Around the bend, south toward the restored Monkton station, the trail comes alive with its dominant users: bicyclists. All sorts of two-wheeled contraptions -- speedy multi-gear ones, old clunkers, ones built for two, ones with training wheels -- ply the crushed-stone trail.

Ed Martello, of Ed's Garage in Hereford, used to ride the old railroad right of way on his motorcycle, at 45 mph, before the state made it a trail. At Glencoe on a recent Sunday, the Martello family, including wife Pam, daughter Andrea and son Brian, were maxing out at 4.5 mph of pedal power.

Speed wasn't the order of the day. Otherwise, the kids, 6 and 9 years old, would never have been able to stop and taste the sweet nectar of honeysuckle, which grows along the trail.

"On your left," barks a man on a trendy mountain bike, as he passes a hiker.

"Excuse me," says another biker.

Courtesy is big on the trail.

So is cleanliness. One piece of litter -- a Big Gulp cup -- was found during a recent 10-mile walk.

The state Department of Natural Resources, which operates the trail as part of Gunpowder Falls State Park, is considering removing most trash cans to encourage people to take their trash with them, says Dave Davis, an ever-polite ranger who keeps a bike in his DNR truck for an occasional patrol.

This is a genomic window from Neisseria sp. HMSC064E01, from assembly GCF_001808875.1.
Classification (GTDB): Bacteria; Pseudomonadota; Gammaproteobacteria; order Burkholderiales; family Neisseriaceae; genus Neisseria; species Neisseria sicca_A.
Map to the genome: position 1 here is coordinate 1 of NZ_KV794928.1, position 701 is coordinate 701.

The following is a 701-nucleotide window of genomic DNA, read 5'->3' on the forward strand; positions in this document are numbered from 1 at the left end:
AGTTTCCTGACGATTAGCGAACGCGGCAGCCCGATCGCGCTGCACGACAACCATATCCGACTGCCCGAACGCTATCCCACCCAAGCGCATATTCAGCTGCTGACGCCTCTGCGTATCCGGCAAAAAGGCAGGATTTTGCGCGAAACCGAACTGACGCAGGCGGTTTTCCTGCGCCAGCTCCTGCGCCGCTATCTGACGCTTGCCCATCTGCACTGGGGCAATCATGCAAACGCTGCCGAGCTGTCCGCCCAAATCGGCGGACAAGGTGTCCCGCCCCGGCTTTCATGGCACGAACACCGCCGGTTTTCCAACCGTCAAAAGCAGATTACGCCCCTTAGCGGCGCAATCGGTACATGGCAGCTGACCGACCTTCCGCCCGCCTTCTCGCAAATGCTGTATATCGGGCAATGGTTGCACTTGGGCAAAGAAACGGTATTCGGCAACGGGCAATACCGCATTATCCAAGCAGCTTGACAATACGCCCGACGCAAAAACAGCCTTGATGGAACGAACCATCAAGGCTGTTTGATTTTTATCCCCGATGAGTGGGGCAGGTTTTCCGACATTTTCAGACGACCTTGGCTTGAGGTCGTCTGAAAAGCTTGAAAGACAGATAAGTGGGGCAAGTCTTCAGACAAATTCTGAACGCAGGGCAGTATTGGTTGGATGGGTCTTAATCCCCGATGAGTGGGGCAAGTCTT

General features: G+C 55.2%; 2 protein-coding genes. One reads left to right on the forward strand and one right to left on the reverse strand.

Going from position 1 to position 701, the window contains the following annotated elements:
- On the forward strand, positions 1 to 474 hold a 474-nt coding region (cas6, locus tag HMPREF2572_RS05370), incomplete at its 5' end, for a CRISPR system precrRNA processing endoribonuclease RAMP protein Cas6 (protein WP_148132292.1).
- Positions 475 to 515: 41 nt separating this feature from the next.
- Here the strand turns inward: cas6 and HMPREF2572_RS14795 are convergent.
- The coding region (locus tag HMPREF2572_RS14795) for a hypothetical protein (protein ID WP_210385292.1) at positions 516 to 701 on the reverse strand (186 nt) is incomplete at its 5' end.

For Robert L. Williams, 37, a former Amtrak employee from Lutherville who also has worked as a ranger, a stroll along the Northern Central is a walk through history.

"It was considered one of the finest railroads in the country," he says.

Completed in 1838, it ran 320 miles, from Baltimore to Sodus Point, N.Y. In addition to carrying passengers, the railroad brought flour, paper, milk, coal and other goods to Baltimore. It was the second oldest railroad in the country, behind only the Baltimore and Ohio, he says.

President Lincoln rode the Northern Central to deliver the Gettysburg Address. After his assassination, his body was transported back to Gettysburg along the Northern Central en ++ route to his home in Illinois.

The Northern Central also served as an important supply route to Gettysburg for the Union army, and wounded soldiers rode the line to hospitals in Baltimore.

Places like Parkton, Monkton and White Hall were important stops for the railroad. Now they are quiet suburban hamlets.

Stone remnants of some small track-side communities remain along the trail, such as those of the bygone town of Pleasant Valley just north of Monkton. In Corbett, just south of Monkton, one building housed the town's general store, post office, school and church. The restored structure, east of the trail, is now a private residence.

Mr. Williams, who salvaged thousands of drawings and records from the railroad's offices at Penn Station, assisted in the renovation of the Monkton station, which serves as a hub and an interpretive center for the trail.